Less than three months after "Dateline" aired its hourlong report, GM’s general counsel held an extraordinary — and, for us, humiliating — news conference. He told the world that NBC’s “test” was rigged. The tanks were intact and hadn’t ruptured. Evidence of the ignited rocket engines attached to the underside of the trucks was obvious.

The repercussions were swift, and for those of us at "Dateline", painful. The day after GM’s disclosures, "Dateline"’s anchors read an extraordinary, live, three-and-a-half-minute apology on air. The next day GM dropped the defamation suit it had filed.

It was an awful time. We’d been the proud and confident stewards of the premier newsmagazine on the No. 1 network. Overnight, we became the pariahs of 30 Rock. Staffers from programs like "Today" and "Nightly News" glared at us in the elevators; the actions of a few brought scorn upon the entire news division. All of the enmity was directed squarely and sometimes vociferously at "Dateline" personnel, even those of us who’d had nothing to do with the preparation of the report.

NBC hired a team of lawyers from outside the company to investigate the chain of events. The following month, they issued their 70-page conclusion — an indictment, really — a copy of which I still have. The report on the trucks was “flawed journalism.” The president of NBC called the entire episode “indefensible.”

Heads rolled. The then-president of NBC News, the most powerful person in the entire news operation, was forced to resign. The executive producer of "Dateline" soon followed, along with his top lieutenant and the producer of the report. The correspondent on the story was “reassigned” to a local NBC station, the equivalent of sending a major league ballplayer to the minors. Four dismissals and one demotion resulting from a misguided attempt to burnish the facts and mislead viewers.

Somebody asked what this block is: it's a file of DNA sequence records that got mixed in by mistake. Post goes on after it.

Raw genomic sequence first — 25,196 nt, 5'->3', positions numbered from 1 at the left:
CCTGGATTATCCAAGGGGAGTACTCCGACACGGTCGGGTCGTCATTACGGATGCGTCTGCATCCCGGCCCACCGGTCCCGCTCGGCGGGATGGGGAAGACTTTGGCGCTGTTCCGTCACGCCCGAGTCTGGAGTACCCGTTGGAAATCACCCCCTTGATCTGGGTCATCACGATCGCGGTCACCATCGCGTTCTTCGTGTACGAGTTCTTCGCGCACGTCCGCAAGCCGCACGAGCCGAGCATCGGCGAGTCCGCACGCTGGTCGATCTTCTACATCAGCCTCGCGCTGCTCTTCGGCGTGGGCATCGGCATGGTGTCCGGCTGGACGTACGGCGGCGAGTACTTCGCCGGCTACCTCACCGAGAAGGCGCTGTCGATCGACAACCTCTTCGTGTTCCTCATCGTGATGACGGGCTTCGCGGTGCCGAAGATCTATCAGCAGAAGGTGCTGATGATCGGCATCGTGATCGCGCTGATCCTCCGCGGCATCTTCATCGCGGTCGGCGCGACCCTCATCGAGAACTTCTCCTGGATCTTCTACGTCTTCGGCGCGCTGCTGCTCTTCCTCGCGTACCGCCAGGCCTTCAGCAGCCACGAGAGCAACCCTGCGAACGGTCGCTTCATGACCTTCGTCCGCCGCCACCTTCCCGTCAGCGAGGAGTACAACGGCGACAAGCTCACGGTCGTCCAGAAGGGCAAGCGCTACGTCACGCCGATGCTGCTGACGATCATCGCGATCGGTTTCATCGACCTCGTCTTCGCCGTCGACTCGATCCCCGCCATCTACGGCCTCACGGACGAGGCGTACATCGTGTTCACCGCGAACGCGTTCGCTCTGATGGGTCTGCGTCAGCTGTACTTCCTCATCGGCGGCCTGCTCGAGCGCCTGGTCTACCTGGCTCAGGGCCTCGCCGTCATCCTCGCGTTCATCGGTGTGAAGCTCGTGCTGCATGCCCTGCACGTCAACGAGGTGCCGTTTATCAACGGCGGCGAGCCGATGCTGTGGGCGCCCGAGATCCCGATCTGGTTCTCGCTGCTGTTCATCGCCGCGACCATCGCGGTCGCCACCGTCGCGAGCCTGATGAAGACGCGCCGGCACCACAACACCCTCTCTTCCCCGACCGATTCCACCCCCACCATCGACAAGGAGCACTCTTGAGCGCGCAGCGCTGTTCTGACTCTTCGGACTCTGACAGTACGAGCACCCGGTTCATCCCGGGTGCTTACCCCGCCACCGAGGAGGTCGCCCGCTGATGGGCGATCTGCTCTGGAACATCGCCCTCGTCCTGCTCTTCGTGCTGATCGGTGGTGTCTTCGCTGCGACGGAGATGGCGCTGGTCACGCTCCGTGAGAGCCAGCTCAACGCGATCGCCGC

Which brings us to the present maelstrom. Williams’ story, told and changed and enhanced over the years and retracted in the last week, is that he was aboard a chopper that was forced down by hostile fire in the opening days of the Iraq war. The soldiers who transported him insist their Chinook wasn’t hit by so much as a BB.

Williams says now he “misremembered” the events of that day. He apologized to viewers and NBC staff and said he was taking himself off the air "for a few days.”

I know a young soldier who was aboard a Chinook that came perilously close to going down in Afghanistan. The near-crash was due to mechanical issues, not enemy fire. The Chinook’s front and back rotors have to be carefully synched to keep the bird in the air, and for some reason the front rotor lost power at low altitude and the ship began to dive.

The quick-thinking pilot was able to rescue her craft and save everyone onboard. Asked what would have happened if she hadn’t flipped the correct switches, she calmly replied, “We’d have gone inverted and crashed.”

Seems to me that’s not the kind of event one “misremembers.” Either you’re onboard a Chinook that comes frighteningly close to taking you to your death, or you’re not. I’m pretty sure most of us could keep those facts straight, even after a dozen years.